A Persistent Page

Last Friday, I was doing intuitive Tarot and animal card readings at a local shop. Sometimes when you are doing readings you will notice that no matter how much you shuffle, one or two cards show up in most to every reading. I think of these “bad penny” cards that show up in multiple readings as being the theme, story, or energy that the collective human energy is experiencing right now. As I read for parts of the human collective, I get to see glimpses through these repeated cards of what is effecting the community.

The card that kept showing up in my readings was the Page of Cups. Many people have differing views on the court cards, but here I will only give my take on the Page of Cups. For years I have read with the late Robin Wood’s deck, and on the card there is a young blond girl by the sea shore. She holds a cup out, feeding a hummingbird water and at her hip is a pallet of paints. Over the years of growing my relationship with this representation, I have interpreted her as a person who creates art to express the feelings of the heart and a person who appreciates beauty in the simple. She feeds her heart through simple connection with nature through the hummingbird and stirs the flow of her heart in the expression of her art. She teaches us to look for the beauty around us and to connect to the simple joy in those moments.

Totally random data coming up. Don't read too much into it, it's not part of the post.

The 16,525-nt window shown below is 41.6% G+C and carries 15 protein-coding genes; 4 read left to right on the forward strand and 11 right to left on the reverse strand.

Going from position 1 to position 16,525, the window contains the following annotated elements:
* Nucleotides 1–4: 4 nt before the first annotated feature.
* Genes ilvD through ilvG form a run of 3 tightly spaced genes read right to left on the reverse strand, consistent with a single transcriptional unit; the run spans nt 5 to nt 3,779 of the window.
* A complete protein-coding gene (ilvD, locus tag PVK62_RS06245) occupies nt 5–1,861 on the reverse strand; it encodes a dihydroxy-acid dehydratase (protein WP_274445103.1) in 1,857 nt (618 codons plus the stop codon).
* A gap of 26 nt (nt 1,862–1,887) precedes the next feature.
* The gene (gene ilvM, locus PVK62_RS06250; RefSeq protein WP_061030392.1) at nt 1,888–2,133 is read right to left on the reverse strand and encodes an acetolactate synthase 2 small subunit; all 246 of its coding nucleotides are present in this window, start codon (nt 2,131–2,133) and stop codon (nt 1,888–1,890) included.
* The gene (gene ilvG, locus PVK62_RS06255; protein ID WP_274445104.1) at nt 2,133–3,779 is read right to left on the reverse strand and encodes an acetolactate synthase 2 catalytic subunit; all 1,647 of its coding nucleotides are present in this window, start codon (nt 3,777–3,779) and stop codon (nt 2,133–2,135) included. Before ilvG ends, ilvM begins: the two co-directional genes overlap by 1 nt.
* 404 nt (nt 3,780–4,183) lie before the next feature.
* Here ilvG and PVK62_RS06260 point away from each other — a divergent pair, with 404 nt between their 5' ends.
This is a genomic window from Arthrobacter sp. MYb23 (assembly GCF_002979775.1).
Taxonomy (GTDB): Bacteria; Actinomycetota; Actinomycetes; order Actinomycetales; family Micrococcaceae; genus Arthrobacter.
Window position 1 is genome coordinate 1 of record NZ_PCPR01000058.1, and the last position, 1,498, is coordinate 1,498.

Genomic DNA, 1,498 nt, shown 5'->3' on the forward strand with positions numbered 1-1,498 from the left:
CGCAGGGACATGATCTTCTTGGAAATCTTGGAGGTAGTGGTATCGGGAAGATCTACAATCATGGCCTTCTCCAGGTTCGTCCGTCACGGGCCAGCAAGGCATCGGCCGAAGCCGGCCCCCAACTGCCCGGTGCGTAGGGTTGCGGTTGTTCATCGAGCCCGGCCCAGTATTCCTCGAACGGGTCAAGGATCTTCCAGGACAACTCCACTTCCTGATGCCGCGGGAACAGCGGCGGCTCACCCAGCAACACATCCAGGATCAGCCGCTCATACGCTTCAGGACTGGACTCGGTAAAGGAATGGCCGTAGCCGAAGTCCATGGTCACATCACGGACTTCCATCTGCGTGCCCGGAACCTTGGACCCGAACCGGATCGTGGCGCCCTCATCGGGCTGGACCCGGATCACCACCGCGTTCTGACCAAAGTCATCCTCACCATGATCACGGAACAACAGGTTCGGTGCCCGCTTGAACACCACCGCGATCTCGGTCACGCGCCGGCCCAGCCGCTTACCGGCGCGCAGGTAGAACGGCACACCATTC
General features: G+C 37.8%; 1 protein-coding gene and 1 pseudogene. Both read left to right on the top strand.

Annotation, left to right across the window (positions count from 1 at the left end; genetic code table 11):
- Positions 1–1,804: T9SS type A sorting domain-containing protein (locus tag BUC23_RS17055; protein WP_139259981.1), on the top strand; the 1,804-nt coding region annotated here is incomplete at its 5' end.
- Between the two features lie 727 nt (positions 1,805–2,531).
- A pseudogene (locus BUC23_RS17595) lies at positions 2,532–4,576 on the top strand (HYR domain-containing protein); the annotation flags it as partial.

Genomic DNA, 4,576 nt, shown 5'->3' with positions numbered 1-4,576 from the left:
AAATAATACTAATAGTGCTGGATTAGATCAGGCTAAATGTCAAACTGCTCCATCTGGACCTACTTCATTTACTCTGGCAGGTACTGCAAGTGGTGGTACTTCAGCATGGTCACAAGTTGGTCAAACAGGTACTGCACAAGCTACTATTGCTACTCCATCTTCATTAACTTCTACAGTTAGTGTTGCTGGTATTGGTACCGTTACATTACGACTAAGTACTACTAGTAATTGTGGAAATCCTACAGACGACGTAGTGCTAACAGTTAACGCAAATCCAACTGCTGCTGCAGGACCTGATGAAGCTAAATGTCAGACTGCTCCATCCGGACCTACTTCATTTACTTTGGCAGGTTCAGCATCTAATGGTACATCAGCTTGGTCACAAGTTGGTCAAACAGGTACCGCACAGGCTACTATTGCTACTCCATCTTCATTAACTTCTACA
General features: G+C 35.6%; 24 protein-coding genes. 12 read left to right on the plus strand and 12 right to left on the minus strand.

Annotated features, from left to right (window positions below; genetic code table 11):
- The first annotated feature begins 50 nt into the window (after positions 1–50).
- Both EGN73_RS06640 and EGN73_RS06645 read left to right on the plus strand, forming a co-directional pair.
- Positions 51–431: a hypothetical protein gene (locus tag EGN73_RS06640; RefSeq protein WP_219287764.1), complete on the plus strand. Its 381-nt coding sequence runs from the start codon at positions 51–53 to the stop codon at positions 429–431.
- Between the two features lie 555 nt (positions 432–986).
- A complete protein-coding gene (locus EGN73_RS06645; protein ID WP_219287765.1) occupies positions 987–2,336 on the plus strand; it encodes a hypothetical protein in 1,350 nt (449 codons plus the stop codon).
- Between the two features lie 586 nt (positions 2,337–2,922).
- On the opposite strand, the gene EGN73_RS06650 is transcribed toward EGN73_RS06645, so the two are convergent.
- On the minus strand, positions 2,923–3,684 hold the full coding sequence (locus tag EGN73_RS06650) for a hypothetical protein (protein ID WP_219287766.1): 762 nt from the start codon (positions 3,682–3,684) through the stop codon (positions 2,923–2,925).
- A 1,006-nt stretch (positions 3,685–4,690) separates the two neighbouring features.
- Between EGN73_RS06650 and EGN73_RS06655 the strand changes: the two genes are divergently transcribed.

Her pallet of paints brings the advice to create art. Now art is many things to many people. It can be cooking, painting, dancing, quilting, collage, poetry, or any type of creativity. You have to be the one who decides what you create as art. Art has this power to help us clear the mental and emotional air so we can see the true beauty of a situation. It doesn’t need to be great art to get the benefit of it, so let your inner critic take a break from berating you by taking away the importance and just let yourself play.

One story I tell when the Page of Cups comes up prominently in a reading is that I once had an art teacher who would have us do five minute warm ups before we got into our class work. One of the ones I remember was for five minutes we were to paint someone we were mad at or couldn’t stand. When we were done with the five minutes he told us to find release by either destroying the image or painting over it. This was an exercise to release what may be on our minds so we could dive deeper into our creativity. I have painted my inner critic and turned him to the wall while I create.

I think we as a collective need to be the Page of Cups, allowing ourselves time to appreciate beauty in simple moments, to express our hearts in art, and to renew ourselves in childlike play. Let this muse inspire you to create and get joy out of life.

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